There can be several reasons for switching from one insurance policy to another. Know all about portability before you actually apply for it.
Yesterday, I was left outside the hospital with a half-good leg, waiting for the app-booked cab. And after a 25 minutes wait, I was cheesed off enough to want to order from another app. You could call it fickle-mindedness, but it was just plain bad service lacking accountability! So, if you have been stuck with a health insurer, wanting to change to another for whatever may be your reasons (bad service, lack of options in the current one, strict and non-flexible guidelines), feel better to know that you’re not at the wit’s end of your last straw!
What is portability of your insurance policy?
Portability is that which allows you to switch between insurers without having to worry about losing benefit (like no-claim-bonus) or sit out a waiting period that you may have already completed with your previous insurer. I specify on health insurance because regulations allow portability only for health policies by non-life insurers. This feature is what will allow you to move to an individual policy or a family floater, if you’ve been covered under a group policy until now and decide to change jobs. Let’s call it the best of having both worlds!
Some important portability guidelines for you
As you’ve probably heard enough already, health insurance is a long term decision. So, a decision as calculative as choosing the right policy and then switching to a different insurer comes with the responsibility of some guidelines.
The 45-day notice period: Your application for portability should be made 45 days before your existing policy expires. You should know that portability is not guaranteed. Sandeep Patel, MD and CEO of Cigna TTK, says: “The new insurers may decline the proposal if the risk is not acceptable as per its underwriting policy.”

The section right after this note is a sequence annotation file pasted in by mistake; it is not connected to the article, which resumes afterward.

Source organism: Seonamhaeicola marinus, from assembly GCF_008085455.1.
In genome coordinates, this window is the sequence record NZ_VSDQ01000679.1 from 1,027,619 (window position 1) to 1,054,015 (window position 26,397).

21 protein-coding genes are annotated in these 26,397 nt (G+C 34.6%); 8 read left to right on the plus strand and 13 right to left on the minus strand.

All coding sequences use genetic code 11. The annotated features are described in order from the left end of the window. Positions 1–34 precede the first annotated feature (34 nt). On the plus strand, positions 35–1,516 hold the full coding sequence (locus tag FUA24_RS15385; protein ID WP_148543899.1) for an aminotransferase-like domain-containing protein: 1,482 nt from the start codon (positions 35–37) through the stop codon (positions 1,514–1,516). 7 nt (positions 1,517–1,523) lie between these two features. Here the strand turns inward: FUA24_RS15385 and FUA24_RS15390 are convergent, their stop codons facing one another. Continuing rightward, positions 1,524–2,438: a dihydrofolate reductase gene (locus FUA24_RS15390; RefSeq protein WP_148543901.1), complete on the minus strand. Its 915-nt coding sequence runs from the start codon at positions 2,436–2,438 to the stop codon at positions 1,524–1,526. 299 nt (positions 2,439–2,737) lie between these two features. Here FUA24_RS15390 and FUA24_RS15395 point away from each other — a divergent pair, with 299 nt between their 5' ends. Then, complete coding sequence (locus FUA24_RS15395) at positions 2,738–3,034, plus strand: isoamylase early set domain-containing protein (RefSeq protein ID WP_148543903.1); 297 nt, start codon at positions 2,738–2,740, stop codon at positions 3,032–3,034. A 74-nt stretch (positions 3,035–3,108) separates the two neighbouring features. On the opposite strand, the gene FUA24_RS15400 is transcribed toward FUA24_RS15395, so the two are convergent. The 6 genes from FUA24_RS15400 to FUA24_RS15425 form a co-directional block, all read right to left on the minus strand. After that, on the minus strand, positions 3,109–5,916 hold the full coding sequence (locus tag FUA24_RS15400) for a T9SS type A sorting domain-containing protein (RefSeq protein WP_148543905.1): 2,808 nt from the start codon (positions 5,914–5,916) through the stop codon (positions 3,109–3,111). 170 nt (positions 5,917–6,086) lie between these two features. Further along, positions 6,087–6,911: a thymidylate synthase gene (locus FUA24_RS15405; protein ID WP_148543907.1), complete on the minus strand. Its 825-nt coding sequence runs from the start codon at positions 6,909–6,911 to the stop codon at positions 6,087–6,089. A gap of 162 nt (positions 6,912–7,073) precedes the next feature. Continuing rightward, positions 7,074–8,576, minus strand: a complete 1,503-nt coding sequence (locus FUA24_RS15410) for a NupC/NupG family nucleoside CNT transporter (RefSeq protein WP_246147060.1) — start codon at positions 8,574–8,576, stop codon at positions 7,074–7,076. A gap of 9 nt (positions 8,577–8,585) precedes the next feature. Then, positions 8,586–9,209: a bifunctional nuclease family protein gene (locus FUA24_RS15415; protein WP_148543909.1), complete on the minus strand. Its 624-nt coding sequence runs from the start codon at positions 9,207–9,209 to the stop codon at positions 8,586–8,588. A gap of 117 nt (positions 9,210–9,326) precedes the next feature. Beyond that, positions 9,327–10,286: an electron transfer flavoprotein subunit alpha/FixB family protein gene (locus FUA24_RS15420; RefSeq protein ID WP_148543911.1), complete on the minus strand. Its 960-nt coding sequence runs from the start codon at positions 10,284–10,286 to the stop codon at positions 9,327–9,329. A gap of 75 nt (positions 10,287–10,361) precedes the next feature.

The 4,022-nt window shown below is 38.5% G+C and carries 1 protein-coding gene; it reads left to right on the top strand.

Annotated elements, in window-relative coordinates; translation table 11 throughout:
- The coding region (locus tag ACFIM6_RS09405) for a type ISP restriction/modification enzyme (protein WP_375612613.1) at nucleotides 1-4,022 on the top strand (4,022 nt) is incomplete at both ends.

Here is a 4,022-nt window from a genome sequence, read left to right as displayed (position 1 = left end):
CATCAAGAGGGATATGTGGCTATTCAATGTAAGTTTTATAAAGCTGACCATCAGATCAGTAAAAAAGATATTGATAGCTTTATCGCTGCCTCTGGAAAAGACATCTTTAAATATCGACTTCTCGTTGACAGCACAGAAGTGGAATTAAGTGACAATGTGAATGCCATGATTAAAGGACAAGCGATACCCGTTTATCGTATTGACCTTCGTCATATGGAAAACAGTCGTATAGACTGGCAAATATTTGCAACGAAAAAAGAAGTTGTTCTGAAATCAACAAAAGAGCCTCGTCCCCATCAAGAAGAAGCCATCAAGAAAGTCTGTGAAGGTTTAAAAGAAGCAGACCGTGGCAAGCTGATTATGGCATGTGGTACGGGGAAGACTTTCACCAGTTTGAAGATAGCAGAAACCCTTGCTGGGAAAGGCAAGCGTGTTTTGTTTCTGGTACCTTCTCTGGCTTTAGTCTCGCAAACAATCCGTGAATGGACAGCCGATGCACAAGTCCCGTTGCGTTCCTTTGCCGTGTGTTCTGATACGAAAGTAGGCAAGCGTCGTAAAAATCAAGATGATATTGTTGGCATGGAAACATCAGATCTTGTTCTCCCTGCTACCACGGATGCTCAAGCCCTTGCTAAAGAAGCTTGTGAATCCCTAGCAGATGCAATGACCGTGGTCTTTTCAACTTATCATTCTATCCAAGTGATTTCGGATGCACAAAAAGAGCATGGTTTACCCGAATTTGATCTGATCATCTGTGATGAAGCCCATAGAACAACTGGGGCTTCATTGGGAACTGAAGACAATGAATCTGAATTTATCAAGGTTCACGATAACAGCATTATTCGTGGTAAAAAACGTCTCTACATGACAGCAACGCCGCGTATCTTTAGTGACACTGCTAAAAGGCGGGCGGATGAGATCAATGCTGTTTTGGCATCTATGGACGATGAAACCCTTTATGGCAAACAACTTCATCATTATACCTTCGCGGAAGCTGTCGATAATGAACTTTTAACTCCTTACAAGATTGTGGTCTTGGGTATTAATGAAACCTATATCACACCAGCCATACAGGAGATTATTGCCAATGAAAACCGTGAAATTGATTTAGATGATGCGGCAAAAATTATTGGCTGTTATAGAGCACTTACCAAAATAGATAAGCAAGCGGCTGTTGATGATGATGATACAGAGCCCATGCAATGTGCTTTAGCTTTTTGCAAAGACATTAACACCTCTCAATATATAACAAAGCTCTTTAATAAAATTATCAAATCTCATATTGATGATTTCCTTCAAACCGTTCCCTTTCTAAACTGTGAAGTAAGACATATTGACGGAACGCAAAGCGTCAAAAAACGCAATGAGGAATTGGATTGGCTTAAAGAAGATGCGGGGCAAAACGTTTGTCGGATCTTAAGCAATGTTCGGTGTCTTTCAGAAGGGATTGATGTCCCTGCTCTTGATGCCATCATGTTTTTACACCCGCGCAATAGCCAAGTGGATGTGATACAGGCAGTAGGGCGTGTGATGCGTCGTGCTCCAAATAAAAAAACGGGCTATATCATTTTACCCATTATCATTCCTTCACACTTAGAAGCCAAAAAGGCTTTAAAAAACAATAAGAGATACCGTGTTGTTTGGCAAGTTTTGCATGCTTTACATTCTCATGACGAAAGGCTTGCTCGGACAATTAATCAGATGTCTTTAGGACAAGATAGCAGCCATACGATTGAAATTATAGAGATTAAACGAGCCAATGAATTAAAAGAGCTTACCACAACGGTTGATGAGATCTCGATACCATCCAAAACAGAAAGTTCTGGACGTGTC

The new-insurer’s acceptance period: It’s not all rules for us after all; it applies to the insurer too! The new insurer is expected to respond to a portability request within 15 days of receipt of the proposal. If there is a delay in the processing of the proposal and you’re due to renew the old policy, then the onus lies on the new insurer to request your current insurance company to provide you insurance for a short period of up to 30 days from the due date. The premium paid by you to the existing insurer for this short period will be calculated on a pro-rata basis.
Underwriting process: The new insurer may accept your proposal only if it is in line with their underwriting norms. If you’ve clean slate for pre-existing illnesses and have maintained a claim-free policy, the company would love you for it and charge the nominal premium. But in the event of any of these two, they could charge additional premium. Or they could go one step ahead on the nasty scale and refuse you a policy altogether, if you do not fall under their underwriting guidelines.
Though you can always go back to your old insurer in the mid-way process of porting, as we’ve always emphasized, don’t allow premiums to be the sole reason to choose the right health decision.
Waiting period clause: The most advantageous feature of policy portability, this clause allows you to switch over to the new insurer without having to wait out entire waiting periods all over again. Sounds twisted? Let me explain. Say, in your current policy, you have waiting period of 2 years for diabetes or hernia or kidney stones and you’ve completed one year already. The new insurer, on the condition of proposal acceptance, will expect you to wait out only the remaining one year and not the entire period. If, for the mentioned or other specific ailments, the new insurer has a 3 year waiting period, then you might be expected to wait out 2 years. On a different note, if you’ve completed the 4 years of waiting with your current insurer for your pre-existing ailments, then you’d be covered immediately by the new insurance folks without having to wait any longer.